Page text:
Altered ego

Remember pretending to be a superhero as a kid and feeling as though you could do anything? It turns out there’s something in that childlike role-play that could be key to your success as an adult

People are often naturally suited to different roles in life, but that doesn’t mean always having to stay in one lane. If you feel you’re missing a personality trait that you need to get ahead, for example, you can just go and find it – all you have to do is create an alter ego (which means “other self” in Latin). By moulding a second version of yourself you can conquer an area of your life that your current version isn’t obviously suited to. But this is the kind of thing usually reserved for the likes of rock stars and athletes, right? Not according to mindset expert and author of The Alter Ego Effect Todd Herman, who, for the past 20 years, has been advising elite sports stars and businesspeople on psychological methods to reach peak performance.

According to Todd, anyone can harness the power of an alternative personality to fit a goal they want to achieve: ‘Some people might think they aren’t able to be more creative, some perhaps believe they can’t stand up in front of others and ego Altered speak dynamically – whatever it is that people think they lack, an alter ego helps us to bypass that critical-thinking factor,’ he says. The founder and CEO of Herman Performance Systems believes the beauty of an alter ego is that it can also allow us to overcome any negative dialogue we’re used to telling ourselves about why we can’t do something, as ‘we’re using our creative imagination to gracefully and elegantly sidestep that negative self-talk because now we’re associating ourselves with a new identity’.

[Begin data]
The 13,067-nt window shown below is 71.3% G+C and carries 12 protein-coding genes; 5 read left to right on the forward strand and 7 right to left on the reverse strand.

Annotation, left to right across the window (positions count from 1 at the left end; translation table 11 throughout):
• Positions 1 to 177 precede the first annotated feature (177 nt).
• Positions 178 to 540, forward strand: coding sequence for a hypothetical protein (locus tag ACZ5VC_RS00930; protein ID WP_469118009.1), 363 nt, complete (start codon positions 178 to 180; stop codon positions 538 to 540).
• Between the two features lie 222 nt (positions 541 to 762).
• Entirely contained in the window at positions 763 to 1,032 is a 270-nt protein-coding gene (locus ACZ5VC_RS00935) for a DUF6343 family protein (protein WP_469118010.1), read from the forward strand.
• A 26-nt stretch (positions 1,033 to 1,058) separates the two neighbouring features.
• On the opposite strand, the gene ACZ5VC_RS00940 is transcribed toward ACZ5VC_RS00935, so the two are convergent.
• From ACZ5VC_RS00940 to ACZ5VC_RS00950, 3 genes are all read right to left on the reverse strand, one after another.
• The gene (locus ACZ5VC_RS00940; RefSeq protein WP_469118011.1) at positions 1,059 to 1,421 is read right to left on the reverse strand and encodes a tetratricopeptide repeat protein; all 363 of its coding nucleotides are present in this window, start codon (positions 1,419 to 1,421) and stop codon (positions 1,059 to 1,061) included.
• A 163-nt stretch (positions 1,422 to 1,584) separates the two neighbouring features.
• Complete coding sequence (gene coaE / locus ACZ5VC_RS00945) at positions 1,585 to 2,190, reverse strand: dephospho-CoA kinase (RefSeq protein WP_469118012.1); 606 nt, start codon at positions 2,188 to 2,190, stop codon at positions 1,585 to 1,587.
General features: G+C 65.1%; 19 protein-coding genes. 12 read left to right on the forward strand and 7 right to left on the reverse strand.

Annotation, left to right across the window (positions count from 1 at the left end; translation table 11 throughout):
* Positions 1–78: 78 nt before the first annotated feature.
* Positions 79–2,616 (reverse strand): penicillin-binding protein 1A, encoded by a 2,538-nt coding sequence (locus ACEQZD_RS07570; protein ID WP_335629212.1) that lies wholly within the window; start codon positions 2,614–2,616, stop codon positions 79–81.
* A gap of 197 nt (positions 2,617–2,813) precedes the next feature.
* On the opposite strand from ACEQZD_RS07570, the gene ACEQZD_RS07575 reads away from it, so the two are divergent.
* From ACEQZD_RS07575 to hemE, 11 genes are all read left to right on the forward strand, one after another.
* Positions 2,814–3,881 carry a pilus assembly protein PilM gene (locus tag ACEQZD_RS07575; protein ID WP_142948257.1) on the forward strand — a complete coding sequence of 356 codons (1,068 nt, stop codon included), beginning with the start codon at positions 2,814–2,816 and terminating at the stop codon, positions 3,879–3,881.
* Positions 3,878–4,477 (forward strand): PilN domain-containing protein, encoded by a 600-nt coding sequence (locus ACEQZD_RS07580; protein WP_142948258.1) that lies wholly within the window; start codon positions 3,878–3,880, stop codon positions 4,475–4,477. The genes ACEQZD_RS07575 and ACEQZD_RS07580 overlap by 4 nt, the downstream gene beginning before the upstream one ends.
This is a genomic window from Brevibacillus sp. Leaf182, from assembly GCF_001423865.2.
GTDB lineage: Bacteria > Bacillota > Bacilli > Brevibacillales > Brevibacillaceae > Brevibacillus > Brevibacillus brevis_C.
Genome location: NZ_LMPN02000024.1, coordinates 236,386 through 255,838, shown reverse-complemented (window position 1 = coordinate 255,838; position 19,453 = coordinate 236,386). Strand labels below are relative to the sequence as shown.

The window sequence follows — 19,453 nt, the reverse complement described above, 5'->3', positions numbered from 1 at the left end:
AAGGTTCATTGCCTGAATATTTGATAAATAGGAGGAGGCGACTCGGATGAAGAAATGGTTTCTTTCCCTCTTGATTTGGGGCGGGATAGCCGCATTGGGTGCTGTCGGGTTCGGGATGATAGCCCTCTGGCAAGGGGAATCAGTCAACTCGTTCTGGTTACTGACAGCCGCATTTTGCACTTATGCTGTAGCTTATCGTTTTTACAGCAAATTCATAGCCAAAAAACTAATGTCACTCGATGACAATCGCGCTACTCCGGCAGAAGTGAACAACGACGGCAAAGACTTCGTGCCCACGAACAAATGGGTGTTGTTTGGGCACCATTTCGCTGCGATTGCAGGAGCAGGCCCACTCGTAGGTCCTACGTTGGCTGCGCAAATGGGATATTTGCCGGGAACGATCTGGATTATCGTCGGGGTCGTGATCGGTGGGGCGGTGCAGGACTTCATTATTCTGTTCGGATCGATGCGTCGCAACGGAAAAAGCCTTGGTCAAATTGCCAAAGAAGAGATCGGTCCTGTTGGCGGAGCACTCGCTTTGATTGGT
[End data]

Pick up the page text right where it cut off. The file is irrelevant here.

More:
Who do you want to be?

It might seem slightly out of the ordinary, but multiple personalities are employed throughout life. If you think about it, people often present different versions of themselves to the world. For example, your work personality wouldn’t necessarily be at home tucking your children into bed at night, the same way your parent personality might not be in a meeting with colleagues. Different traits suit different scenarios and will take us in various directions. ‘The dangerous thing is to think you’ve got just one identity,’ says Todd. ‘No, we don’t. We’ve got many roles that we play, so the power of the alter ego is being very intentional about what role it is we’re trying to be better at.’

But we can’t just switch on desirable personality traits we’ve never had before, can we? Many of us frequently sell ourselves a certain narrative that prevents us from doing something that feels unnatural. ‘Human beings act through whatever they associate themselves with,’ says Todd. ‘Somehow, someway, we don’t see ourselves having the traits we want, so instead of acting as “ourselves” we’re using our creative imagination to release the traits we’re associating with someone and something else.’

Power of props